In the event of a tie, the tied candidates will run for Secretary-General in an additional tie-breaker poll. Should three or more candidates participate in the tie-breaker poll, the aforementioned procedure will be repeated until there is one candidate with more votes than the other candidates. That candidate will then assume office as Secretary-General.
§17 - Powers of the Secretary-General
The Secretary-General will be granted all onsite authorities except Executive and WA Delegate authority; however, the Secretary-General may simultaneously hold World Assembly Delegate status.
The Secretary-General must appoint a Cabinet consisting of four nations, called Secretaries. The Secretary-General is obliged to keep each position occupied and must, in case a vacancy arises, nominate a new nation within one week after the relevant position was vacated.
The Secretary-General is responsible for faithfully executing the law of the New West Indies. The Secretary-General may represent the region abroad, command its security, oversee its recruitment, assist its administration, and oversee the day-to-day operations of the Executive Branch.
§18 - The Cabinet
Each of the Secretaries heads one of the administrative departments of the New West Indies. They are appointed by, and serve at the pleasure of, the Secretary-General; however, they may be either dismissed by the Secretary-General or impeached via GA resolution at any given time.
They are granted the powers and authorities stated thereafter:
The Department of Internal Affairs is in charge of enforcing roleplay law, issuing or revoking citizenship status, and overseeing cultural initiatives. The Secretary of Internal Affairs (SIA) is granted Appearance, Communications, and Polls authority.
The Department of Foreign Affairs is in charge of non-militaristic diplomatic affairs with foreign regions. The Secretary of Foreign Affairs (SFA) is granted Communications and Embassies authority.
The Department of Security and Justice is in charge of regional defense, security affairs, supra-regional information gathering, and representing the NWI in judicial proceedings. The Secretary of Security and Justice (SSJ) is granted Border Control and Communications authority.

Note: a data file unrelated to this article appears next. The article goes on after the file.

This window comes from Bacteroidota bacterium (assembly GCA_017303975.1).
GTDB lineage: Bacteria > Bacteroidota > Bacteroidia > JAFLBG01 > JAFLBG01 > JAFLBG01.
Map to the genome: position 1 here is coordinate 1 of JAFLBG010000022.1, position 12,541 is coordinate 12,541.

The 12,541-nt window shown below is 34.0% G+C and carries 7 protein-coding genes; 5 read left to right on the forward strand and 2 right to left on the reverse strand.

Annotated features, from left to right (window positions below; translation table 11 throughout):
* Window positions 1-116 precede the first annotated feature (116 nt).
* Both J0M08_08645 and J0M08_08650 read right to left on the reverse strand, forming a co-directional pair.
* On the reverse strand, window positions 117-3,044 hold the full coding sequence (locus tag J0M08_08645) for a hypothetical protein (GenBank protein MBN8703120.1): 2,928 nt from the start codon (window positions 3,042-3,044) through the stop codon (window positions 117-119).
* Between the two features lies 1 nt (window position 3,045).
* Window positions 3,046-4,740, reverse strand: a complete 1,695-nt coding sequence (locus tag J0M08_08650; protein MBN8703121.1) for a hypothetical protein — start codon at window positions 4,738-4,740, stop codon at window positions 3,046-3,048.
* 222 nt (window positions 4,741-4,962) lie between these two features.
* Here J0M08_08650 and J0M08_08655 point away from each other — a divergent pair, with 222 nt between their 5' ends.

The Department of Administration is in charge of maintaining executive dispatches not maintained by other departments, including the Constitution. The Secretary of Administration (SA) is granted Appearance and Communications authority.
While acting within their respective jurisdiction, each Secretary and the Secretary-General may issue unilateral decrees enacting administrative orders. Any decree may be overturned with a simple majority vote in the General Assembly and is subject to judicial review by the High Court.
The following nations are not eligible to serve as a member of the Cabinet:
the President of the General Assembly;
a member of the High Court; or
any other nation that is controlled by the player who also controls one of the nations listed in (a) through (d).
§19 - Removal
If the Founder determines the entire Secretariat to be irresponsible of their tasks and duties or finds its decisions to be detrimental to regional stability or security, the Founder may order the dissolution of the Cabinet. Within fourteen (14) days after the dissolution, new elections must be held in accordance with §16. The newly elected Secretary-General will then serve for the remainder of the term.
§20 - Term Limits
A nation may not serve as Secretary-General for more than two consecutive terms (twelve months). The number of total, non-consecutive terms is unlimited.